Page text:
- Bridging the Gap: Improving the Emotional Connection to Work
“Engagement,” is the willingness of an employee to go the extra mile to help his or her company succeed. Employee engagement is golden. That’s the key finding of the Towers Perrin Global Workforce survey of 90,000 workers in 18 countries in 2007-2008. More recent smaller surveys showed similar findings that reinforce the importance and value of focusing on engagement.
Employee’s engagement is driven by emotions or a think/feel/act methodology. Overwork, anxiety and lack of challenge and recognition have colored the overall emotional connection of workers to their jobs.
Companies with the highest level of employee engagement achieve better financial results and are more successful in retaining their most valued employees than companies with lower levels of engagement.
To calculate employees’ level of engagement, the survey measured how emotionally connected employees were to their companies and jobs, what they thought about their work and the companies for whom they worked, and how they performed.
This think/feel/act methodology revealed:
• Engaged: only 21 percent of workers are fully engaged in their work. These workers scored very high in all three measures of engagement. Less than 5% of engaged workers were actively looking for another job.
• Enrolled: 41 percent are partly engaged. Their scores were high in the think and act categories, but were significantly lower in their emotional connection with work. The survey concludes that these enrolled workers tend to get their work done but they aren’t connected emotionally to it and thus aren’t going the “extra mile.”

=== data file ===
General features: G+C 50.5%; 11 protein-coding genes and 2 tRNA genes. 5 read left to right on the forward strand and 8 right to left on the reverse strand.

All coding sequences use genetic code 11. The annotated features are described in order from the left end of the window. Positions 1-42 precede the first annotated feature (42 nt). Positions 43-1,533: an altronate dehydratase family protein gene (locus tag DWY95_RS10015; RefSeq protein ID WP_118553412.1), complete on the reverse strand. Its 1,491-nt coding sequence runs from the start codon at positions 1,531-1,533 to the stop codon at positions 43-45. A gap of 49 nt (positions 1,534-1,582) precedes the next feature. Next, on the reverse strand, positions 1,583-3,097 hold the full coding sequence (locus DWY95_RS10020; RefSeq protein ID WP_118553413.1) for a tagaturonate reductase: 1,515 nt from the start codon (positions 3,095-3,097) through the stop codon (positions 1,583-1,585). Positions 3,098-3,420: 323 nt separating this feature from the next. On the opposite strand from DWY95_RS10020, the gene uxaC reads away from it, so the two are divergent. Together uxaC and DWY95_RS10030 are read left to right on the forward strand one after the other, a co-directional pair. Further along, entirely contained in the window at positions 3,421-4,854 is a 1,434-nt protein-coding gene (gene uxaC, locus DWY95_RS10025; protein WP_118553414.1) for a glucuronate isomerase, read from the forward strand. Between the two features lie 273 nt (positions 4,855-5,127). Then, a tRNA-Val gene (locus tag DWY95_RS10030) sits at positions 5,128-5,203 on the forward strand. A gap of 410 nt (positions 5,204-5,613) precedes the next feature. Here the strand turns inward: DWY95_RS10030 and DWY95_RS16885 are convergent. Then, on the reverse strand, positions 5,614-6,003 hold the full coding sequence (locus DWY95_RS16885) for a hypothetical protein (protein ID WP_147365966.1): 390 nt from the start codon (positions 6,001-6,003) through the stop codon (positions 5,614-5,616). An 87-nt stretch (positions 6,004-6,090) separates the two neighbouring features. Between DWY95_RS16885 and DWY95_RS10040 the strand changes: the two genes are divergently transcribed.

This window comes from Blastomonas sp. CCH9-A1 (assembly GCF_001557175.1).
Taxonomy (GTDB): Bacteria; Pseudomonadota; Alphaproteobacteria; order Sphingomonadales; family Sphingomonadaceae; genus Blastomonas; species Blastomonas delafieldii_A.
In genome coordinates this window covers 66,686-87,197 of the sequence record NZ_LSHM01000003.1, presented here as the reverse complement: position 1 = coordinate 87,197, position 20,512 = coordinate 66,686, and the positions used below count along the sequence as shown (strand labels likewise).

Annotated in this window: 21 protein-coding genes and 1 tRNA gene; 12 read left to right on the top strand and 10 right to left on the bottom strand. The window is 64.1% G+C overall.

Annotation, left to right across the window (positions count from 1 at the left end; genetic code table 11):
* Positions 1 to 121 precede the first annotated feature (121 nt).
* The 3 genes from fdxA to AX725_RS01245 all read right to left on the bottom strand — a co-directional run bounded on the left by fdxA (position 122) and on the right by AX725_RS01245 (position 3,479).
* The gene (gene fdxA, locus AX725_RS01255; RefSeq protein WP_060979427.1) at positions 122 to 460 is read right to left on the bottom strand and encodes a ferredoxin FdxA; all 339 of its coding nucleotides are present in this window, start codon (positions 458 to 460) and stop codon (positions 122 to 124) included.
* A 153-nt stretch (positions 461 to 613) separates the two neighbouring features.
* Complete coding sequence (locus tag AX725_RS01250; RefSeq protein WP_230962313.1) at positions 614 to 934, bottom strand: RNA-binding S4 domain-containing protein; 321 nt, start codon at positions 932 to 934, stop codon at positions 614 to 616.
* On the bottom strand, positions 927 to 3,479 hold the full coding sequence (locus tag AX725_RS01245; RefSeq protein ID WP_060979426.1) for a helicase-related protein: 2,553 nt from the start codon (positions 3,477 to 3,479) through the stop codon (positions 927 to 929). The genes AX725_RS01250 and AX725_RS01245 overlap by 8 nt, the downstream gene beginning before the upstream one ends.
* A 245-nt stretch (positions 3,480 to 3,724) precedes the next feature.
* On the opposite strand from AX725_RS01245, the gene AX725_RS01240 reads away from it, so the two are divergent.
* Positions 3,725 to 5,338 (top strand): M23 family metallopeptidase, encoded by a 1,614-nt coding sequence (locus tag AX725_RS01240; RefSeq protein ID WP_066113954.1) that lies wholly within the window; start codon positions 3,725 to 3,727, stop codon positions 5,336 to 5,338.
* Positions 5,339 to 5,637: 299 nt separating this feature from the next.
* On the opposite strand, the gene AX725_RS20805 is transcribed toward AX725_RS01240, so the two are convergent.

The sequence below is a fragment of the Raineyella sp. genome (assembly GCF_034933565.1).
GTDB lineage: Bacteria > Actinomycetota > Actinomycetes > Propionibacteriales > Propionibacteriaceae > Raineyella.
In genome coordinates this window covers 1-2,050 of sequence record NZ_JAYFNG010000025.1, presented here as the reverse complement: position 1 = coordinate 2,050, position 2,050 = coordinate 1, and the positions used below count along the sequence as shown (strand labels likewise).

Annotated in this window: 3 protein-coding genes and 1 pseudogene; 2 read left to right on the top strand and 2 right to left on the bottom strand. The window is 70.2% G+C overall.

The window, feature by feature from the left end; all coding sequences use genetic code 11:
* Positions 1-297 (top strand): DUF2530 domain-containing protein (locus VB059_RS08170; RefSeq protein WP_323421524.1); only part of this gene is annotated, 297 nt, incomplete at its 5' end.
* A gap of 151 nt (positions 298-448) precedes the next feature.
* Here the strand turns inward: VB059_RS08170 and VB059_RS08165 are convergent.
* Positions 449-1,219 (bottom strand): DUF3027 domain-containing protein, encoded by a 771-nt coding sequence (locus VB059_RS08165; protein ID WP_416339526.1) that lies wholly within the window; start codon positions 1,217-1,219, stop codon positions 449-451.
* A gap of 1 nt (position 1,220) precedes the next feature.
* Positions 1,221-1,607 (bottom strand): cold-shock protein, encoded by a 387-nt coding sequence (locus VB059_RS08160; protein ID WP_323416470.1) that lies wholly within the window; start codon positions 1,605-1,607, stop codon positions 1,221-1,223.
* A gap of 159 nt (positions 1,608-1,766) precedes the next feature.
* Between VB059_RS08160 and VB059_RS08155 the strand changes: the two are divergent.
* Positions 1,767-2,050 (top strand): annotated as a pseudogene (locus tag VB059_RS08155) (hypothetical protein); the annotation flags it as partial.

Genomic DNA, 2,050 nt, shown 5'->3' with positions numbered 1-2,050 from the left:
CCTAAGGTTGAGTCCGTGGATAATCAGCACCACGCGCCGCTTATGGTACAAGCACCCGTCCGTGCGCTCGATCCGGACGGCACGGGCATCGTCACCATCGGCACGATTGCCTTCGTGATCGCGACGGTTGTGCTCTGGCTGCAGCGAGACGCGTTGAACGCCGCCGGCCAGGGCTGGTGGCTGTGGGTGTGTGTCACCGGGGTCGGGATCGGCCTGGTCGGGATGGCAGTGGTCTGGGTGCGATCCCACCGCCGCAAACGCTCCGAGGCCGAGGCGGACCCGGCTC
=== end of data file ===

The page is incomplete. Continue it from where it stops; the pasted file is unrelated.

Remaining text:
• Disenchanted: 30 percent of workers scored significantly lower on all
three components of engagement, but dramatically lower on their emotional
connection to their work.
• Disengaged: 8 percent are completely disconnected from their work. More than a quarter of disengaged employees were looking for another job.
At Harmony, as we work with organizations in harnessing the power of their people we see and hear the gaps and the impact those gaps have on productivity and performance. To tap into the discretionary effort that employees have available you must connect with them on both the head and heart level…with heart having the most impact on engagement.
Bridging the Gap: Improving the Emotional Connection to Work
There is an engagement gap between what companies need in order to meet their goals, what workers give and companies’ effectiveness in channeling employee effort.
Here are some ways managers can bridge the gap between how workers feel and how managers perceive them to feel—and how to help workers plug into a more positive emotional connection to their jobs.
Communicate the benefits of engagement. Employees are eager to invest more of themselves to help the company succeed, but they want to understand how their efforts will benefit them. Developing skills and a career path are critical first steps.
Emotionally connect with, and inspire your workforce. The survey also found that more than half of the respondents felt that managers treated them as if they didn’t matter at all. Recognize the employees’ untapped energy and ambition, and then channel it in ways that yield real results. Showing that you care and value the employee is key.
Focus on ways to build self-esteem in your workers. Workers can feel intensely positive about their jobs from the self-esteem they get through feeling connected and competent in their work. While that ought to be obvious, the managers in the study predicted that this would matter little.
Do more to build in recognition in your workplace. Effective recognition is positive, immediate and specific about what is being praised. But many recognition programs fail to meet these tests, leading managers to underestimate the value of recognition to their workers.
The future isn’t as important as you think. Workers are concerned about the future, but not nearly as much as managers expected. Be careful not to telegraph too much emphasis on the future—in either direction.
Companies need to understand their workers as well as they do their customers, and then design a work environment that reflects that understanding.